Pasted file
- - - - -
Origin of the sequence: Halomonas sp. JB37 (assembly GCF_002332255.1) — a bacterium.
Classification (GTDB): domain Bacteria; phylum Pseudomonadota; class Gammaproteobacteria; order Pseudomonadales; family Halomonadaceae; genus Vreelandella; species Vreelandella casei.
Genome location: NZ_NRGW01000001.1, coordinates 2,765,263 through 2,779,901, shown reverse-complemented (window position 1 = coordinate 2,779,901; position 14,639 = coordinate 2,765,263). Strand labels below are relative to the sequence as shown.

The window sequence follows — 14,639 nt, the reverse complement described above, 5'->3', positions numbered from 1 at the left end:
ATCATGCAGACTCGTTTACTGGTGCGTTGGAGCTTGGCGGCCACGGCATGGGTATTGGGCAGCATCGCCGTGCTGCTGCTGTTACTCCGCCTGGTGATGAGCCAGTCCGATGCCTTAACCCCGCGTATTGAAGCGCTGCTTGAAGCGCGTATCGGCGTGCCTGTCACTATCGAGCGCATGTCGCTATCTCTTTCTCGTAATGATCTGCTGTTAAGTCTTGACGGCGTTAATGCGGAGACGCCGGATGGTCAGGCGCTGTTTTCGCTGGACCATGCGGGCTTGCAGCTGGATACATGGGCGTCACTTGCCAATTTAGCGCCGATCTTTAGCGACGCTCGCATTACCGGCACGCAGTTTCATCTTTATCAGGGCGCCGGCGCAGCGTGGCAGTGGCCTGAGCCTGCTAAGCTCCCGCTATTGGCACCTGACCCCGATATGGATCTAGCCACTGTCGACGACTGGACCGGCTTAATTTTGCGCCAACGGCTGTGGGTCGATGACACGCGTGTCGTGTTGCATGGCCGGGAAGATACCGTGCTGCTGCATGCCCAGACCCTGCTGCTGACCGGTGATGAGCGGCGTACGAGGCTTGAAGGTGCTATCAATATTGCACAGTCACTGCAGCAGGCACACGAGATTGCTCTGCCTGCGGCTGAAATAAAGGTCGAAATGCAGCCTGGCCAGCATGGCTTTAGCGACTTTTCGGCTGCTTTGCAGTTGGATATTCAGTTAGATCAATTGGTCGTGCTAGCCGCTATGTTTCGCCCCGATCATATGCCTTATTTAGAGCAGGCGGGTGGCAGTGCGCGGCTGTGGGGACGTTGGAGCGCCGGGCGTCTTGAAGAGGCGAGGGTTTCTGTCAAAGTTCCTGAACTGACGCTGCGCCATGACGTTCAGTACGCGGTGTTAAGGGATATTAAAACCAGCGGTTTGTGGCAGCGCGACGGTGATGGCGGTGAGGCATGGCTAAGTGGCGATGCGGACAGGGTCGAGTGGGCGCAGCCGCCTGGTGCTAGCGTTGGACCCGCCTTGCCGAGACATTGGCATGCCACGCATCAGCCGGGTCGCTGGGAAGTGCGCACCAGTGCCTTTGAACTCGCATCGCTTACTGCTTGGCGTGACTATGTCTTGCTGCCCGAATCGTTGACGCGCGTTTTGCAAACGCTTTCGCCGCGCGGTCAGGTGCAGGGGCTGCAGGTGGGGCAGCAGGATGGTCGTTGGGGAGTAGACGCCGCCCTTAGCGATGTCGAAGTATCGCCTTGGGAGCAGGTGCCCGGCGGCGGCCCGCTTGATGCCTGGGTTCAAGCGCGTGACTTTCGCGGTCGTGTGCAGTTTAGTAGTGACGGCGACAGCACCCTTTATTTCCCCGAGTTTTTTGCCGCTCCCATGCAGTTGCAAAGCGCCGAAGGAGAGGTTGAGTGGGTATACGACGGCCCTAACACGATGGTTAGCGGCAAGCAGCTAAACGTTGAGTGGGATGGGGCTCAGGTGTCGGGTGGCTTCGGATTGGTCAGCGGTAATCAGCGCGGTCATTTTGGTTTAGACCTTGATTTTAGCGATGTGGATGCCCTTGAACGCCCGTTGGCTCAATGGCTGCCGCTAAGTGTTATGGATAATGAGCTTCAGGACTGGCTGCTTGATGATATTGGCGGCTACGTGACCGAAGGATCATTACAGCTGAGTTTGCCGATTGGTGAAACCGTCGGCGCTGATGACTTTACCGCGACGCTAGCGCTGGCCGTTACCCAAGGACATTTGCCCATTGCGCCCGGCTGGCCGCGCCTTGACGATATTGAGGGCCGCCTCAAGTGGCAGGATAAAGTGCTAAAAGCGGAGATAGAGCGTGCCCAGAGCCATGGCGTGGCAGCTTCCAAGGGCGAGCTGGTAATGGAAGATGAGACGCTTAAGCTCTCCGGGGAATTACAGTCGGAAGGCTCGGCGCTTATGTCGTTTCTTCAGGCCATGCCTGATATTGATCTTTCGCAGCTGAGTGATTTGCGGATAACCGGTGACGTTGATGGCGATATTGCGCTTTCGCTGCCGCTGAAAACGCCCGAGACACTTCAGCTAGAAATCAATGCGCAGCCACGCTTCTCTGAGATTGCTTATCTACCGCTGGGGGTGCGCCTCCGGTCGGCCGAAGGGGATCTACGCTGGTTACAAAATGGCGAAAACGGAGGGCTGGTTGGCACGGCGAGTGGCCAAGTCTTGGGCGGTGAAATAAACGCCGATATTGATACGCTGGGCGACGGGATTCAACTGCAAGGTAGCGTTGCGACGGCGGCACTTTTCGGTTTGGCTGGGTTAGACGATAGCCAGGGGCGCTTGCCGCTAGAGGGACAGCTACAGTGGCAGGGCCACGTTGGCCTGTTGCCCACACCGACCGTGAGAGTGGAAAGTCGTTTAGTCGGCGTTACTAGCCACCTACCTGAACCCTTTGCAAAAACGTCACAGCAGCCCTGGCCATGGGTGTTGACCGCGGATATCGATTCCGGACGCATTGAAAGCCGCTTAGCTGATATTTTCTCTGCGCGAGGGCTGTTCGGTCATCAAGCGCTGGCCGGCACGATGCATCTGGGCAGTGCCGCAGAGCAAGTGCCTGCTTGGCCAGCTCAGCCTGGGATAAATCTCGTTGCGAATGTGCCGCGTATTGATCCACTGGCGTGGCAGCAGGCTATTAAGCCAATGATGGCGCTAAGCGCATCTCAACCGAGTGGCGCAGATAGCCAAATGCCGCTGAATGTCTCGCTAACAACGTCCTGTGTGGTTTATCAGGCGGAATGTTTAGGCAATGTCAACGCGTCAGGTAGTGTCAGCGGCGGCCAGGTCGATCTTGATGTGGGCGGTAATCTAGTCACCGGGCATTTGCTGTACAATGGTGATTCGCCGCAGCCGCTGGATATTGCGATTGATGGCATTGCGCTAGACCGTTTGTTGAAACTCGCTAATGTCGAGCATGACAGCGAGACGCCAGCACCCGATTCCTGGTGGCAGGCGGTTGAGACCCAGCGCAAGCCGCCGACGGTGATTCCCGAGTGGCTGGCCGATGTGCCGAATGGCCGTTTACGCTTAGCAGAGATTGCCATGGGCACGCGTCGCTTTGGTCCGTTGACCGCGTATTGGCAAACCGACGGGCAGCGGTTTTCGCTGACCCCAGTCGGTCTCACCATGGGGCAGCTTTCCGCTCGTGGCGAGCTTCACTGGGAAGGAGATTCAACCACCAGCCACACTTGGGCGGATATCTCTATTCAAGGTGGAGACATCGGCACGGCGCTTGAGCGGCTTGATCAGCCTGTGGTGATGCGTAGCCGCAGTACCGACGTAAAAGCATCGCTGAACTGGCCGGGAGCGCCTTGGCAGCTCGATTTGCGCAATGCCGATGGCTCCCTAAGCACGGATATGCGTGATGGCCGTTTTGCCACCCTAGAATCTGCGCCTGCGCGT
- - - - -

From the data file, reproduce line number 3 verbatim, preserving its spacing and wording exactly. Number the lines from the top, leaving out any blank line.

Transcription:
Genome location: NZ_NRGW01000001.1, coordinates 2,765,263 through 2,779,901, shown reverse-complemented (window position 1 = coordinate 2,779,901; position 14,639 = coordinate 2,765,263). Strand labels below are relative to the sequence as shown.